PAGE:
Everyone who’s been to college knows the dream. You walk into a lecture hall of a class you’ve been skipping to find assistants passing out what will be a crucial test — and you without a pencil or pen.
There is a chance at redemption this month for everyone with guilt about skipping classes. And the good news is it comes without the recurring dream.
That’s one of the attractions of One Day University, the brainchild of Steven Schragis.
One Day University, through a partnership with The Kansas City Star, will offer its first Kansas City lectures on May 21. Participants can spend from 9:30 a.m. to 4 p.m. at the Overland Park Marriott listening to four lectures on a variety of subjects by professors known for their entertaining teaching styles.
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There are no tests, no homework and no diploma — just a chance to learn something new.
The Kansas City lectures:
▪ David Helfand, Columbia University, speaking on “What We Know about the Universe (And What We Don’t Know).”
▪ Louis Masur, Rutgers University, speaking on “The Civil War and Abraham Lincoln: What’s Fact and What’s Fiction.”
▪ William Burke-White, University of Pennsylvania, speaking on “The Five Most Powerful People in the World.”
▪ Shelley Carson, Harvard University, speaking on “Genius and Creativity: The Science Behind Imagination.”
Schragis says the inspiration for One Day University came from his time as a parent on a college campus.
“We brought our daughter up to college her freshman year in upstate New York (in 2006) and when we got there, about a dozen professors scattered throughout the campus were giving brief talks about their subjects,” he said. “These were their star professors. It was really interesting. Everybody really liked it — I really liked it — and everyone in my age group was thinking the same thing — ‘I wish I didn’t have to go back to the office tomorrow. I wish I could hang out and do this all the time.’ ”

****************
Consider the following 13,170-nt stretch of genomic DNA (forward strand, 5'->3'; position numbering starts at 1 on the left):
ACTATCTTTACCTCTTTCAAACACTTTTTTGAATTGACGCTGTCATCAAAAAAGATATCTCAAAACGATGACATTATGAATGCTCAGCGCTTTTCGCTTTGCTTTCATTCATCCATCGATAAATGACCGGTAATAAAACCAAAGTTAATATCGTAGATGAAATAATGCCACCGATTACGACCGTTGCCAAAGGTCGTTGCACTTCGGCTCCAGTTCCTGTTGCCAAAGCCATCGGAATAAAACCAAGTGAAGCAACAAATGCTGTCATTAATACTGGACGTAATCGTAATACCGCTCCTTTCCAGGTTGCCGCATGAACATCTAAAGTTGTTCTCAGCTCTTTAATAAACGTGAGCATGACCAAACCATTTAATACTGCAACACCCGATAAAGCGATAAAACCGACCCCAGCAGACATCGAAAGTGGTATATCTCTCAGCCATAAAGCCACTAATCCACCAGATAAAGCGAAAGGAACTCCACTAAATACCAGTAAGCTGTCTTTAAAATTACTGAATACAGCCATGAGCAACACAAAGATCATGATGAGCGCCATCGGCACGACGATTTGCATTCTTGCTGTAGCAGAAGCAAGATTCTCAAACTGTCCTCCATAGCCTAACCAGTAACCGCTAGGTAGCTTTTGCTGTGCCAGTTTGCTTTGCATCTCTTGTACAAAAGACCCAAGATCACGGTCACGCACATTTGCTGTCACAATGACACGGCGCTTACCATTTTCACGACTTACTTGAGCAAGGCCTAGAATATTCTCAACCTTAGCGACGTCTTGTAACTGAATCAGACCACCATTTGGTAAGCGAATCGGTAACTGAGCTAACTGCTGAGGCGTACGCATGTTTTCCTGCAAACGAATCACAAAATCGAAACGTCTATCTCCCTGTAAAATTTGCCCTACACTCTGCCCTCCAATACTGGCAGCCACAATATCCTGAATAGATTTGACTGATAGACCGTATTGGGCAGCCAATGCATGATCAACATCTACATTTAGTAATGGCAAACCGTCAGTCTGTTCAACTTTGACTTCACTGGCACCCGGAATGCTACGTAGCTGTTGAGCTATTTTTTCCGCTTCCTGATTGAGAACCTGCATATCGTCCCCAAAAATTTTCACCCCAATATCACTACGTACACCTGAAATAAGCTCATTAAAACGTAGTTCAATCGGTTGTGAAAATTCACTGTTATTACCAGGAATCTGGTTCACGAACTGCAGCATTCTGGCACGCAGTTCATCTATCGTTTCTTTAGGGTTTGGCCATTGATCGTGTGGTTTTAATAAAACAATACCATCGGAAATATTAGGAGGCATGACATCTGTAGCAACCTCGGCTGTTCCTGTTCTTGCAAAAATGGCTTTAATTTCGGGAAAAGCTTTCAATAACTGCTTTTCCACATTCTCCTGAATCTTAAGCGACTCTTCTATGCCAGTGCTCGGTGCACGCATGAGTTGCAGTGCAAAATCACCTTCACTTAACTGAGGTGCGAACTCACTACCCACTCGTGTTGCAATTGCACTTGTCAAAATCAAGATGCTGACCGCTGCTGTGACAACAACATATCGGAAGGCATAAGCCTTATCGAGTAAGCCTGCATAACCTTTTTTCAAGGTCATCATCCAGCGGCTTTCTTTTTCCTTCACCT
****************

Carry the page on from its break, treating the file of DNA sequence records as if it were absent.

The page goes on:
Schragis, who already had a background running seminars as national director of The Learning Annex, went home and bought the URL for One Day University, and the lecture business was born.
One Day University was originally a New York event, Schragis said. After getting established there, he was approached by the Providence Journal about bringing the event to Rhode Island, with the newspaper as a partner.
Now the lectures are offered throughout the country, with 51 newspaper partners, including The Star. Schragis’ company runs the event, the newspapers do the marketing, and the profit is split. Schragis said this works well because the attendees are often people who regularly read the print edition of the newspaper.
The first time One Day University comes to a medium-sized city, attendance is around 300, but it usually grows the second time, he said.
There usually are two lecture days a year, one in spring and one in fall. Kansas City’s second lecture day has not yet been determined.
“It tends to appeal to the 50-and-over age group, extremely well educated with the idea of learning new stuff and being entertained by professors who know they need to be entertaining as well as educational,” Schragis said. “The motivation is very similar to why people go to a Broadway show or a symphony or an art museum — to broaden their horizons and have some fun and learn something.”
Some of the appeal has to do with nostalgia for a chance to learn, without the stress of grades, he said. Attendees may miss the learning experience of college, and some may come because they missed out on some interesting classes because of the demands of their majors.
Schragis said One Day University differs from TED Talks in that nearly anyone with a compelling message can be approved to give a TED talk, and the presentations are only about 20 minutes, compared with a 70-minute university lecture.
One Day University emphasizes that its lecturers are acclaimed as the best in their fields. “You must be one of the most popular professors at a nationally recognized school” to give a One Day University lecture, he said. “We don’t bring in consultants and authors and advisers. We bring in great professors, and that’s the niche.”
The One Day University lectures are online for those who subscribe to the video library. The website is www.OneDayU.com.
Coming to Kansas City
When: 9:30 a.m. to 4 p.m. May 21.
Where: Overland Park Marriott, 10800 Metcalf Ave.
Cost: Registration is required at OneDayU.com or by calling 800-300-3438. The cost is $99 by using the code “KC” upon registration (or $179 without). Lunch will be available for purchase.